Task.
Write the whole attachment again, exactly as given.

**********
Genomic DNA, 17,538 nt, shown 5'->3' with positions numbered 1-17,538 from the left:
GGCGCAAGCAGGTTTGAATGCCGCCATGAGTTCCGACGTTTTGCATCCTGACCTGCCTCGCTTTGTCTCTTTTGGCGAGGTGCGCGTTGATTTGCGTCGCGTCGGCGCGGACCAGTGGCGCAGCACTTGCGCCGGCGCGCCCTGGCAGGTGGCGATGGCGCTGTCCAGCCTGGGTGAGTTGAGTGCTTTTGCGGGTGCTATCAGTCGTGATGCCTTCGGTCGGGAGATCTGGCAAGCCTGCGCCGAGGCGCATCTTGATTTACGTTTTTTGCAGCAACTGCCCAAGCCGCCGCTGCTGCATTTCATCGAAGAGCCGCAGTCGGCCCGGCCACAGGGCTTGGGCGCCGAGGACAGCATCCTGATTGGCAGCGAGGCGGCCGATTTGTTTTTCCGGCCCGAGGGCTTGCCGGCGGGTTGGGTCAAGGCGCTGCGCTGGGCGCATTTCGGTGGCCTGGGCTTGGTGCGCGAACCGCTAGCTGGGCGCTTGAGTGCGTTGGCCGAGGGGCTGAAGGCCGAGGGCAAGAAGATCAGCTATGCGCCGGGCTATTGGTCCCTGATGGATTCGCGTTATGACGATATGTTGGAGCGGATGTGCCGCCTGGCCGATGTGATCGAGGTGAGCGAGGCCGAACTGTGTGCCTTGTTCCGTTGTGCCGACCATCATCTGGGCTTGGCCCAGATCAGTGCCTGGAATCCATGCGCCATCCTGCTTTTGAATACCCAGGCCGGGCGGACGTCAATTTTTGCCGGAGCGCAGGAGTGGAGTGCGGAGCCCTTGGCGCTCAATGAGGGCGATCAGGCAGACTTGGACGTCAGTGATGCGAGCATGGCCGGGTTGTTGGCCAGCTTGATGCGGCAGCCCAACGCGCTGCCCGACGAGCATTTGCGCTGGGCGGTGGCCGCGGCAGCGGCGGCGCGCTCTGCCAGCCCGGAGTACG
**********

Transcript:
Genomic DNA, 17,538 nt, shown 5'->3' with positions numbered 1-17,538 from the left:
GGCGCAAGCAGGTTTGAATGCCGCCATGAGTTCCGACGTTTTGCATCCTGACCTGCCTCGCTTTGTCTCTTTTGGCGAGGTGCGCGTTGATTTGCGTCGCGTCGGCGCGGACCAGTGGCGCAGCACTTGCGCCGGCGCGCCCTGGCAGGTGGCGATGGCGCTGTCCAGCCTGGGTGAGTTGAGTGCTTTTGCGGGTGCTATCAGTCGTGATGCCTTCGGTCGGGAGATCTGGCAAGCCTGCGCCGAGGCGCATCTTGATTTACGTTTTTTGCAGCAACTGCCCAAGCCGCCGCTGCTGCATTTCATCGAAGAGCCGCAGTCGGCCCGGCCACAGGGCTTGGGCGCCGAGGACAGCATCCTGATTGGCAGCGAGGCGGCCGATTTGTTTTTCCGGCCCGAGGGCTTGCCGGCGGGTTGGGTCAAGGCGCTGCGCTGGGCGCATTTCGGTGGCCTGGGCTTGGTGCGCGAACCGCTAGCTGGGCGCTTGAGTGCGTTGGCCGAGGGGCTGAAGGCCGAGGGCAAGAAGATCAGCTATGCGCCGGGCTATTGGTCCCTGATGGATTCGCGTTATGACGATATGTTGGAGCGGATGTGCCGCCTGGCCGATGTGATCGAGGTGAGCGAGGCCGAACTGTGTGCCTTGTTCCGTTGTGCCGACCATCATCTGGGCTTGGCCCAGATCAGTGCCTGGAATCCATGCGCCATCCTGCTTTTGAATACCCAGGCCGGGCGGACGTCAATTTTTGCCGGAGCGCAGGAGTGGAGTGCGGAGCCCTTGGCGCTCAATGAGGGCGATCAGGCAGACTTGGACGTCAGTGATGCGAGCATGGCCGGGTTGTTGGCCAGCTTGATGCGGCAGCCCAACGCGCTGCCCGACGAGCATTTGCGCTGGGCGGTGGCCGCGGCAGCGGCGGCGCGCTCTGCCAGCCCGGAGTACG